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Health Services Research & Development

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2012 HSR&D/QUERI National Conference Abstract

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2012 National Meeting

3108 — Life After War: The Development of a Program to Address Post-Deployment Issues in Post-Secondary Education

Woods TS, and Hall MJ, Iowa City VAHCS & University of Iowa;

The number of OEF/OIF/OND Veterans who are pursuing post-secondary education is increasing, due in part, to changes in the Post 9/11 GI bill. However, there is little empirical research on how these students are fairing in their scholastic endeavors. Our clinical experience has been notable for many of these Veterans experiencing significant problems returning to and functioning in school. The purpose of this project was to develop a college-level course to help with the transition back into school, provide education on common post-deployment problems to help mitigate the consequences of such problems (e.g. PTSD, TBI, etc.), improve academic self-efficacy, and increase scholastic success and degree completion.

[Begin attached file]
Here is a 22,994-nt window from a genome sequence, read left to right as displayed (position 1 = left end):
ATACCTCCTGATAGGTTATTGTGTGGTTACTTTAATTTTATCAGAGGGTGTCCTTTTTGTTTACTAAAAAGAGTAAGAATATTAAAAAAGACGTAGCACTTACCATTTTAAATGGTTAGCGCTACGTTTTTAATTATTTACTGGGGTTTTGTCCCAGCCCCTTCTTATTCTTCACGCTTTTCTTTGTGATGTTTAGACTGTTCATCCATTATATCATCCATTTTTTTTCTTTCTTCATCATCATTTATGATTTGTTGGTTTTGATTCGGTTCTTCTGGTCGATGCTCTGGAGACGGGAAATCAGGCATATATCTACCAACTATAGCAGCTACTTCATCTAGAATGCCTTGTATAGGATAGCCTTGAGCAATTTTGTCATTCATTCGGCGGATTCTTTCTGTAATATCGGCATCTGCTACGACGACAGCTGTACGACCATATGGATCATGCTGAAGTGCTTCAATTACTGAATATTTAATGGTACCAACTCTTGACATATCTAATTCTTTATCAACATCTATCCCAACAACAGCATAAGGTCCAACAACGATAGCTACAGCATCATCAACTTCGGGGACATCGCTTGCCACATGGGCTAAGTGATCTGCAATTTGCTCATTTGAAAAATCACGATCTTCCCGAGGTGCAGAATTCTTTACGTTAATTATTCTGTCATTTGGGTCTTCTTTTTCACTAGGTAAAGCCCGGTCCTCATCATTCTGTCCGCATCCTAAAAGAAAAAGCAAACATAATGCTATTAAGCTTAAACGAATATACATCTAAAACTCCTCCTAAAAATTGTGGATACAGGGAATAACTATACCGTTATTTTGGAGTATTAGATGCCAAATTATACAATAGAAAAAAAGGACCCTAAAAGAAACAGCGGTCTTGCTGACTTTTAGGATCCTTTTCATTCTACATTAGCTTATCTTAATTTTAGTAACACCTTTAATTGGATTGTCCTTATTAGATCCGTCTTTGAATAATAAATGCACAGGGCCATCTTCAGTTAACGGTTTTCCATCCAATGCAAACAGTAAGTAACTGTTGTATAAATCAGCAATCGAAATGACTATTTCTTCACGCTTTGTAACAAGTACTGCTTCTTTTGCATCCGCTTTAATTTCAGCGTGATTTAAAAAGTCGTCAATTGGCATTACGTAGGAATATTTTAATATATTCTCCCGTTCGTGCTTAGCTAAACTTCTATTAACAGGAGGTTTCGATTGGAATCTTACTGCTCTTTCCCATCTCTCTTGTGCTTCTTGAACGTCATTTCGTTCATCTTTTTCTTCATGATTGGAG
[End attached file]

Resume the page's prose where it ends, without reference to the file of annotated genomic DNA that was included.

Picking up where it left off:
While there are currently several programs that attempt to ease the transition into post-secondary education, none appear comprehensive. The current project draws upon the most salient aspects of these existing programs, while also incorporating novel approaches for addressing the impact of common post-deployment issues in the scholastic setting. Additional input for the development of this course was received from rehabilitation and vocational psychologists, vocational rehabilitation counselors, local student Veterans organization, and neuropsychologists with experience working with Veteran populations.

The result of this project was a semester long Veterans-only college course. This course has been taught for 4 semesters with plans to offer the program at other universities and community colleges.

The development and successful implementation of this program will be discussed, as well as the course outline, rationale for material covered, and feedback on course objectives. Ongoing quantitative and qualitative studies are being conducted to determine the efficacy of this program in meeting key goals. Qualitative data has been notable for reported increased academic skills and self-efficacy, decreased stigma surrounding post-deployment issues, and increased sense of community on the college campus.

The results of this project highlight the need for novel approaches to help combat Veterans successfully transition into postsecondary education in light of high occurrence rates of affective and physical sequela associated with deployments. Broader implications for more comprehensive programs to assist veterans will be addressed.

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